LLTO anodes promise safe, long-lasting batteries

July 29, 2020 //By Christoph Hammerschmidt
LLTO anodes promise safe, long-lasting batteries
Researchers at the Karlsruhe Institute of Technology (KIT) and Jilin University in Changchun/China have investigated a promising anode material for future high-performance batteries. Lithium lanthanum titanate with a perovskite crystal structure (LLTO) can improve the energy density, power density, charge rate, safety and service life of batteries. This opens up interesting perspectives for battery production.

Electric vehicles, intelligent power grids, other mobile and stationary applications require batteries that can store as much energy as possible in the smallest possible space with the lowest possible weight. Lithium-ion batteries (LIB) still best meet these requirements, but there is always a need to further increase the energy density, power density, safety and lifetime of these batteries. The electrode materials play a key role in this. The active material used is predominantly graphite. However, negative electrodes made of graphite have a low charging rate. They also have safety problems. Among the alternative active materials, lithium titanate oxide (LTO) has already been commercialized. Negative electrodes with LTO offer a higher charging rate and are considered safer than those with graphite. However, LIB with LTO anodes tend to have a lower energy density.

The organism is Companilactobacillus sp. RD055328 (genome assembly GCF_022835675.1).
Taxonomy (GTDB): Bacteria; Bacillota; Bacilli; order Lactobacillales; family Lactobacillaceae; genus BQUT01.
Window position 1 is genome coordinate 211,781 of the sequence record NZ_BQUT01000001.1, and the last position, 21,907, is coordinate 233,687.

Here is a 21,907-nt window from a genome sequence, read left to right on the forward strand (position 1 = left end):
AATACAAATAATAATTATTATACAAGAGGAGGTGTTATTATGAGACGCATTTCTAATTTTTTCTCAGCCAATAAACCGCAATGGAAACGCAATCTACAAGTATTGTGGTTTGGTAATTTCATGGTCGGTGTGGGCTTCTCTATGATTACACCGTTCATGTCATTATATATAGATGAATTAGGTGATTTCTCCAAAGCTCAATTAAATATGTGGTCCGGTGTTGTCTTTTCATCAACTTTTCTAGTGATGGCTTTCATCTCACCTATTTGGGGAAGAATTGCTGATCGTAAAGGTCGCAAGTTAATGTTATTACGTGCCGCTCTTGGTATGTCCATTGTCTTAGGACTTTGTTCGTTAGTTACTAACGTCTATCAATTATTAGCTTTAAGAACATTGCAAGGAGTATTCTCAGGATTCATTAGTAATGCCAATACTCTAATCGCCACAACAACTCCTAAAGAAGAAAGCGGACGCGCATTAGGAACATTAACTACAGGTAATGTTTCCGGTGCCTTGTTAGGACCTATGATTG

The team around Professor Helmut Ehrenberg, head of the Institute of Applied Materials - Energy Storage Systems (IAM-ESS) of the Karlsruhe Institute of Technology (KIT), has now researched another promising anode material: lithium lanthanum titanate with perovskite crystal structure (LLTO). As the study, which was carried out together with scientists from Jilin University in Changchun, China, and other research institutes in China and Singapore, showed, LLTO anodes have a lower electrode potential compared to commercialized LTO anodes, which allows a higher cell voltage and a higher capacity to be achieved. "Cell voltage and storage capacity ultimately determine the energy density of a battery," explains Ehrenberg. "In the future, LLTO anodes could enable particularly safe and long-lasting high-performance cells". The study contributes to the work of CELEST (Center for Electrochemical Energy Storage Ulm & Karlsruhe), one of the largest battery research platforms worldwide.


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